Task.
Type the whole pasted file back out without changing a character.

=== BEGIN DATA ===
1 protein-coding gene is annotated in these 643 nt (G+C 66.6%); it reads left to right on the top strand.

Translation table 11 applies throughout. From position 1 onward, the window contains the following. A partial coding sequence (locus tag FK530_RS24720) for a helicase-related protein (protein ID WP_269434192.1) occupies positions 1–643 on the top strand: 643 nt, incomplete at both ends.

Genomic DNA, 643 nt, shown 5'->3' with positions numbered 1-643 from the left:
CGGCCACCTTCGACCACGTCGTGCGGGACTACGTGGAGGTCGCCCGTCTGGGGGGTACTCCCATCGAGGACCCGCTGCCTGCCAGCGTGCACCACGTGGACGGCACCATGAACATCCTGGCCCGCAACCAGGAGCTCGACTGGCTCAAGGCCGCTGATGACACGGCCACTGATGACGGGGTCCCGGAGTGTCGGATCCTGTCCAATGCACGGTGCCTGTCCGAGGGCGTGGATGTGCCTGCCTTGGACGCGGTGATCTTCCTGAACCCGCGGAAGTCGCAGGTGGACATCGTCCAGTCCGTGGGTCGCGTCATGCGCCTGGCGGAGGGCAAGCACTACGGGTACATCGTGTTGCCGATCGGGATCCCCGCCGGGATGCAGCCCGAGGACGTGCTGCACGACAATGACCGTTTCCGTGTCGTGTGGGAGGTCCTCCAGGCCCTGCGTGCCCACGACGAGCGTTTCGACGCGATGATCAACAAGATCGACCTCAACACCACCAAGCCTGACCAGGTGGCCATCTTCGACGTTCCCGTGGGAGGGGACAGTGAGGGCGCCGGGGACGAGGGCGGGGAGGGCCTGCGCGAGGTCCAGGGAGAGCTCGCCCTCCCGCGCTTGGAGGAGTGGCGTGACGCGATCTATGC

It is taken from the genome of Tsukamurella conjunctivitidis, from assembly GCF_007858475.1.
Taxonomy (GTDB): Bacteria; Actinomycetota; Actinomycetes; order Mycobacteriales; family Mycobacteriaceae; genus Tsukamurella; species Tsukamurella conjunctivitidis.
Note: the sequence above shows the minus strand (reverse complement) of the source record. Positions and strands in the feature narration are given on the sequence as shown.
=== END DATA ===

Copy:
1 protein-coding gene is annotated in these 643 nt (G+C 66.6%); it reads left to right on the top strand.

Translation table 11 applies throughout. From position 1 onward, the window contains the following. A partial coding sequence (locus tag FK530_RS24720) for a helicase-related protein (protein ID WP_269434192.1) occupies positions 1–643 on the top strand: 643 nt, incomplete at both ends.

Genomic DNA, 643 nt, shown 5'->3' with positions numbered 1-643 from the left:
CGGCCACCTTCGACCACGTCGTGCGGGACTACGTGGAGGTCGCCCGTCTGGGGGGTACTCCCATCGAGGACCCGCTGCCTGCCAGCGTGCACCACGTGGACGGCACCATGAACATCCTGGCCCGCAACCAGGAGCTCGACTGGCTCAAGGCCGCTGATGACACGGCCACTGATGACGGGGTCCCGGAGTGTCGGATCCTGTCCAATGCACGGTGCCTGTCCGAGGGCGTGGATGTGCCTGCCTTGGACGCGGTGATCTTCCTGAACCCGCGGAAGTCGCAGGTGGACATCGTCCAGTCCGTGGGTCGCGTCATGCGCCTGGCGGAGGGCAAGCACTACGGGTACATCGTGTTGCCGATCGGGATCCCCGCCGGGATGCAGCCCGAGGACGTGCTGCACGACAATGACCGTTTCCGTGTCGTGTGGGAGGTCCTCCAGGCCCTGCGTGCCCACGACGAGCGTTTCGACGCGATGATCAACAAGATCGACCTCAACACCACCAAGCCTGACCAGGTGGCCATCTTCGACGTTCCCGTGGGAGGGGACAGTGAGGGCGCCGGGGACGAGGGCGGGGAGGGCCTGCGCGAGGTCCAGGGAGAGCTCGCCCTCCCGCGCTTGGAGGAGTGGCGTGACGCGATCTATGC

It is taken from the genome of Tsukamurella conjunctivitidis, from assembly GCF_007858475.1.
Taxonomy (GTDB): Bacteria; Actinomycetota; Actinomycetes; order Mycobacteriales; family Mycobacteriaceae; genus Tsukamurella; species Tsukamurella conjunctivitidis.
Note: the sequence above shows the minus strand (reverse complement) of the source record. Positions and strands in the feature narration are given on the sequence as shown.